Another small tweak is that the command dial now has ‘Auto’ and ‘Scene’ modes, making it more approachable for newbies. The back of the camera looks identical to the original EOS R6, but Canon says it’s redesigned the multi-controller (or AF joystick, as most people call it) to work better with autofocus features like Eye Priority and subject-tracking. Still, it doesn’t have the EOS R7’s unusual joystick design, which has a control wheel circling around it, and that’s fine with us.

The Canon EOS R6 Mark II camera on a wooden shelf

(Image credit: Future)

Lastly, on top of the EOS R6 Mark II you’ll now find a multi-function shoe, like the one on the Canon EOS R3. Like Sony’s equivalent connector, this provides both the power and data communication needed for the camera to work with the latest accessories like Canon’s new Speedlite EL-5, without the need for cables.

Overall, then, Canon has very much followed the ‘if it ain’t broke’ strategy with the EOS R6 Mark II. Thanks to its deep grip, it still handles really well with most lenses, and has a tough, magnesium alloy chassis. Its combination of a textured AF joystick, Quick Menu (Q) button and vari-angle display is also a tried-and-tested one that’ll suit most types of photographer and videographer.

It would have been nice to see a new electronic viewfinder, with the EOS R6 Mark II using the same 3.69-million dot EVF seen on its predecessor. But that one is absolutely fine in practice, thanks to its 0.76x magnification and 119.8fps refresh rate Canon was also, rightly, more focused on bumping up the camera’s resolution and features.

Canon EOS R6 Mark II: features and performance

  • New 24.2MP full-frame CMOS sensor
  • Shoots at 40fps with electronic shutter (12fps with mechanical)
  • IBIS still gives you up to eight stops of compensation

Despite not having a stacked sensor, like the Canon EOS R3, the EOS R6 Mark II’s new 24.2MP full-frame CMOS sensor (and Digic X processor) deliver some notable performance improvements for both stills and video.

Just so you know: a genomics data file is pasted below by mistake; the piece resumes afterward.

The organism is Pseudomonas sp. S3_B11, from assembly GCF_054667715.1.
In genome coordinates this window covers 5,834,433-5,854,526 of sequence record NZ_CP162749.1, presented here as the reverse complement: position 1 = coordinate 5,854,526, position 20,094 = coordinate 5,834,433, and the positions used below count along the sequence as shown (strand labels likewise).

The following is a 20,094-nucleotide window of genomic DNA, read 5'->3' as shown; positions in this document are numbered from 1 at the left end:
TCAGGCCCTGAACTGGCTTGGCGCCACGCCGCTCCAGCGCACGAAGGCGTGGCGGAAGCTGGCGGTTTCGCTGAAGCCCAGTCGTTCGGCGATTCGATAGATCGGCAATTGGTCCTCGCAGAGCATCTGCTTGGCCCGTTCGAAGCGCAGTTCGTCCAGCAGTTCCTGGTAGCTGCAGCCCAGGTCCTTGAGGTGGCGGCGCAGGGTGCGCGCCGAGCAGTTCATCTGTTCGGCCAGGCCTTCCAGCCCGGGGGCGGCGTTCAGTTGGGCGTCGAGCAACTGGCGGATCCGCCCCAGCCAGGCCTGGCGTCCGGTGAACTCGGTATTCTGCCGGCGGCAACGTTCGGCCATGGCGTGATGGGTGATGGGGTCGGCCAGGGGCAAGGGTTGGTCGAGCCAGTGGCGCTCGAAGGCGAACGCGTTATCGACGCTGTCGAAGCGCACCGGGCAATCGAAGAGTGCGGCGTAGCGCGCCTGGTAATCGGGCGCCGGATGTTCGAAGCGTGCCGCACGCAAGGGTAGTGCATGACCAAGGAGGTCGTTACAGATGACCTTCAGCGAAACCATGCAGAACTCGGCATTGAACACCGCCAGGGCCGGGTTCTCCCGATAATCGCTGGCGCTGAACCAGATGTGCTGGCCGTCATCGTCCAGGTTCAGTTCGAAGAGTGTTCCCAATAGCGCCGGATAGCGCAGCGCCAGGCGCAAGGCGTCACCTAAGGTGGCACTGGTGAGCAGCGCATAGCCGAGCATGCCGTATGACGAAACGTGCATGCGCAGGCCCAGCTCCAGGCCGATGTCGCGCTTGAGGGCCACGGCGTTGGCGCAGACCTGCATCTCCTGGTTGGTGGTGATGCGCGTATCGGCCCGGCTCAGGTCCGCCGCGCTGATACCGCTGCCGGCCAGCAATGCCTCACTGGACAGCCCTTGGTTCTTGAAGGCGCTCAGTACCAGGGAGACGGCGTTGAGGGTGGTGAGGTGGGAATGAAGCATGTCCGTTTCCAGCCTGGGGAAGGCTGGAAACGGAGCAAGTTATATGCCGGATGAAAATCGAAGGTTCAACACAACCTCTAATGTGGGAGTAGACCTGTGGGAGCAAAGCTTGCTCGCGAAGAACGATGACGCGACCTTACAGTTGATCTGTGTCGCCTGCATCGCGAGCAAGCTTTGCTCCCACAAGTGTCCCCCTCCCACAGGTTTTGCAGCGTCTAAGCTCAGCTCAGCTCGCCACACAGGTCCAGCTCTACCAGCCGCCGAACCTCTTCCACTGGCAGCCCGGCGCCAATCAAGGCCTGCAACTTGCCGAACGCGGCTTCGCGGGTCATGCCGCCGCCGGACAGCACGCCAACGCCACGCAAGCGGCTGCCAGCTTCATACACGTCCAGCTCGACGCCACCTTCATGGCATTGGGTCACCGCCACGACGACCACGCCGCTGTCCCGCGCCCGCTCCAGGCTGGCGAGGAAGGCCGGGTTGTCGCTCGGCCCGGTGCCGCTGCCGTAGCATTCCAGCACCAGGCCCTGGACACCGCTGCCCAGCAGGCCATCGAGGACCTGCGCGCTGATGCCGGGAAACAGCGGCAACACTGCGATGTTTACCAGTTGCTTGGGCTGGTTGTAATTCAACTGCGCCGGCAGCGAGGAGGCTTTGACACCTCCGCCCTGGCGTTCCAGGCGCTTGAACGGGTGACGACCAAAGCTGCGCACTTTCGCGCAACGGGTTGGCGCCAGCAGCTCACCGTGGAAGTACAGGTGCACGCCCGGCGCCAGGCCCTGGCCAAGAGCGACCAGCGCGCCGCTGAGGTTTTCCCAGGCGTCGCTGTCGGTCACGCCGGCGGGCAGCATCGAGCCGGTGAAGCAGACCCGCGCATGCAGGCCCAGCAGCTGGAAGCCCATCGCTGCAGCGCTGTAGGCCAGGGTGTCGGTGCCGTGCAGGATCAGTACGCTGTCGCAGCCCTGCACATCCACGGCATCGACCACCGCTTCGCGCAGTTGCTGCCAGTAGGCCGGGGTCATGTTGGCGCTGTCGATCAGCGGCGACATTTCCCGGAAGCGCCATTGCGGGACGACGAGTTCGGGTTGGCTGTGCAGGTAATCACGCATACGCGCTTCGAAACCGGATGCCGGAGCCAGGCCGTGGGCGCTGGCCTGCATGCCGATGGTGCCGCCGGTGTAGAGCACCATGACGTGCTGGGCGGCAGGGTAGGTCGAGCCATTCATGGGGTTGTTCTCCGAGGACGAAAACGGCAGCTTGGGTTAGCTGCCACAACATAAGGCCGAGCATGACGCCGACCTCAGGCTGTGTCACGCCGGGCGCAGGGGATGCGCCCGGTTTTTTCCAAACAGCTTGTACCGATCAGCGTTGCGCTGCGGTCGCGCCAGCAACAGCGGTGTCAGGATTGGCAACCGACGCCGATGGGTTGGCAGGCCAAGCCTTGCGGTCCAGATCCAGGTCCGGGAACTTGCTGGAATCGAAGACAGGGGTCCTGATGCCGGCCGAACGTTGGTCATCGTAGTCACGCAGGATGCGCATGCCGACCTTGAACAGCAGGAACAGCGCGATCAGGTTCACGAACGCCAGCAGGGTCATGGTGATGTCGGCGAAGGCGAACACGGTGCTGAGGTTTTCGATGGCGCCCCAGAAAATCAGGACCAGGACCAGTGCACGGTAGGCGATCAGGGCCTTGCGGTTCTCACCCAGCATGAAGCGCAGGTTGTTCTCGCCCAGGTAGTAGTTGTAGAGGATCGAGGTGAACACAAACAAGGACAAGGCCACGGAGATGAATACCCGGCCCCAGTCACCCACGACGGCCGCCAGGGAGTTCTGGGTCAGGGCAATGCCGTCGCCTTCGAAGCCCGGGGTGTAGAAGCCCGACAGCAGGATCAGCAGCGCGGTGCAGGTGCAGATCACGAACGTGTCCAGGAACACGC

Firstly, there’s that headline continuous shooting speed of 40fps when using the EOS R6 Mark II’s electronic shutter. That doubles the 20fps burst shooting ceiling of its predecessor, and matches the top speed of the Fujifilm X-H2S (which has a smaller APS-C sensor). 

This 40fps mode does come with some big limitations. Firstly, the EOS R6 Mark II doesn’t accept CFexpress cards (instead offering dual UHS-II slots), so when shooting raw files at 40fps its buffer will fill up in under two seconds (or 75 raws). Also, while Canon says that the EOS R6 Mark II’s new sensor reduces rolling shutter, this is still something to be aware of when shooting at 40fps. That mode could be handy in specific scenarios, but the 12fps mechanical shutter mode will still be your go-to.

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A more useful addition for shooting speeding subjects will likely be this camera’s upgraded Dual Pixel CMOS AF II system. There’s still no Quad Pixel CMOS AF system, which has been rumored for a while, but the EOS R6 Mark II’s boosted deep learning skills mean it can now recognize aircraft, trains and a greater variety of animals (including horses and zebras). 

We haven’t been able to test this yet, but in practice that should mean improved AF tracking reliability when shooting those subjects. The AF system does seem more adaptable overall than the EOS R6 – when we shot some dancers, it’d revert to tracking their head if the eyes weren’t visible in the frame.